Human ‘scavengers’ in Africa exist because cities, residents create ‘garbage economy’

Human ‘scavengers’ in Africa exist because cities, residents create ‘garbage economy’


For the “Bagerezi” – informal recyclable material reclaimers – Covid-19 was just one extra thing to worry about. They face many more immediate dangers every day and are subject to every kind of disadvantage: homelessness, hunger and exposure to the elements, ostracism, exploitation, harassment and threats of eviction.

The Bagerezi (the name they have given themselves means “hustlers”) scratch out a living by collecting recyclable materials from suburban rubbish bins and selling them on to middlemen and big recyclers.

In Tshwane, their role has stirred up a landfill of human rights issues and exposed fundamental flaws in the city’s waste management system.

Opinions on the Bagerezi are polarised. They exist because of an economic opportunity created by the failure of the city and its residents to establish an efficient recyclable material collection and sorting culture.

The associated social and legal complications that arise from the Bagerezi filling this recycling gap have thus been created, in part, by the residents.

On rubbish collection days, members of the Bagerezi drag large quantities of PET (polyethylene terephthalate) plastic, cardboard, glass and aluminium in makeshift carts to collection points, where resellers or large recyclers pay them in cash.

This is the lowest point of entry to the R15 billion ($1.023 billion) waste economy in South Africa but the Bagerezi cannot be counted as part of this economy, because they are not formally employed. They receive no logistical or occupational health and safety support; they have no bargaining power, no UIF and no living wage.

But their combined contribution is hefty. The Council for Scientific and Industrial Research (CSIR) estimated in a study conducted in 2014 that the Bagerezi’s efforts saved municipalities on average about R500 million ($34.2 million)

The CSIR report, released in 2016, stated: “It is clear that the informal sector is playing an important role in the recovery of recyclables at little to no cost, to the direct benefit of government and industry. The informal sector still provides an opportunity to further increase recycling rates, however, one must be cautious not to exploit pickers in this process, or, in light of the drive for “decent jobs,” encourage the further growth of the informal sector.”

The logistics of informal waste picking require the Bagerezi to separate and stockpile recyclables in the suburbs, close to where they collect. As a result, they occupy empty land, which is often private property. The occupation of the land is illegal and the recycling activities contravene various zoning regulations and by-laws.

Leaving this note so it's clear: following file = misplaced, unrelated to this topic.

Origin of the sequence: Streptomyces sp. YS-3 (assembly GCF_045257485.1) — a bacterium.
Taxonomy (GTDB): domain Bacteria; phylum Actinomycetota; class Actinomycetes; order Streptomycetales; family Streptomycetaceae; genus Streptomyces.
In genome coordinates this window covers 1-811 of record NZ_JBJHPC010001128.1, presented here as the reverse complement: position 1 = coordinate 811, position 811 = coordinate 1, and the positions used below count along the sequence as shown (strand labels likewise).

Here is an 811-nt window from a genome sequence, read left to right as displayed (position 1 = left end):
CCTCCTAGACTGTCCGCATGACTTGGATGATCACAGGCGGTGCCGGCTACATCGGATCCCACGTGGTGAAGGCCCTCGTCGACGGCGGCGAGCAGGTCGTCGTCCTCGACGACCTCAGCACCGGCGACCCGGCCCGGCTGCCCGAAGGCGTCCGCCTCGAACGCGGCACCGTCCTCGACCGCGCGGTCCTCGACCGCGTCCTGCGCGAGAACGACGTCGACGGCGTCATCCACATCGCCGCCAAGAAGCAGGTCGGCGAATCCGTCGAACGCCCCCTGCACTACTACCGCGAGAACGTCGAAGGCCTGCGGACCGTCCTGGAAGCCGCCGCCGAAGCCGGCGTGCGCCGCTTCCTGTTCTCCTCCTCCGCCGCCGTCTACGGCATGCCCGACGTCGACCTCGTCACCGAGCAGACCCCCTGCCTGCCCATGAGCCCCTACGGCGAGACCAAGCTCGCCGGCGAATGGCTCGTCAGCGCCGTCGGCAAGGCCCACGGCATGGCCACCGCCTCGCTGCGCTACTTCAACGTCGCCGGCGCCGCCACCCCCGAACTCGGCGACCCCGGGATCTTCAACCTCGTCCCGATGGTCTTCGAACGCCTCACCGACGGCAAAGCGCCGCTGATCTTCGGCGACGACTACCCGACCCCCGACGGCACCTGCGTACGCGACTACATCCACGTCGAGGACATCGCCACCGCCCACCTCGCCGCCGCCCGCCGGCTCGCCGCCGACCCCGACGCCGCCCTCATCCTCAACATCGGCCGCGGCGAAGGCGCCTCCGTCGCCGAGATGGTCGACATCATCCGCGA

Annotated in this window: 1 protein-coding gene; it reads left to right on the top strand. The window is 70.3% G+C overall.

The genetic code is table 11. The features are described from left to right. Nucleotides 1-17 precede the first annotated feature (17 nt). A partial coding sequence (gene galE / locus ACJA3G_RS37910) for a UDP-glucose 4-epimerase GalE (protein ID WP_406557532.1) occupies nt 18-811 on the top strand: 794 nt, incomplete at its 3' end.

Because transport is unaffordable, the Bagerezi have to live where they work. This compounds the problem of land occupation and creates additional sanitation and social problems.

Private landowners have the legal right to evict anyone illegally occupying property, but attempts to force groups of indigent recycling communities out of neighbourhoods have become a human rights matter. Louise du Plessis of Lawyers for Human Rights (LHR) said the legal argument hinges on the socioeconomic right to food and shelter, which is why LHR has become involved in some eviction cases involving the Bagerezi.

In a 2014 integrated waste management plan, the City of Tshwane admitted to shortcomings in its waste management strategy, and that there was “an urgent need to divert all recyclable waste, on a large scale, from the remaining landfill sites.”

The Bagerezi, particularly given the data collected by the CSIR, can provide a potential solution that would benefit all parties.

Stefan van der Westhuizen, through his NGO RubiconZA, has been working with Bagerezi communities in Centurion – in total about 700 people – for more than five years. His vision is to achieve recognition for the Bagerezi and formal inclusion in the waste management system.

RubiconZA, along with other humanitarian non-governmental organisations, established a negotiations forum with the City of Tshwane in November 2019. In the first meeting a city official acknowledged that this forum was the first of its kind: “Where the city and the informal recyclers would engage formally and work together as a unit.”

But not much has happened. NGOs and Bagerezi have expressed frustration with the slow pace of progress. In a meeting with NGOs in August 2020, the Tshwane city waste management division flip-flopped on making any commitments to land allocation for the Bagerezi.

  • A Greenpeace report/Marius Sullivan, an employee of the South African National Defence Force, writes in his private capacity as a volunteer to NGOs working to improve conditions for informal waste recyclers. He conducted this investigation in his own time and did not receive payment for this article
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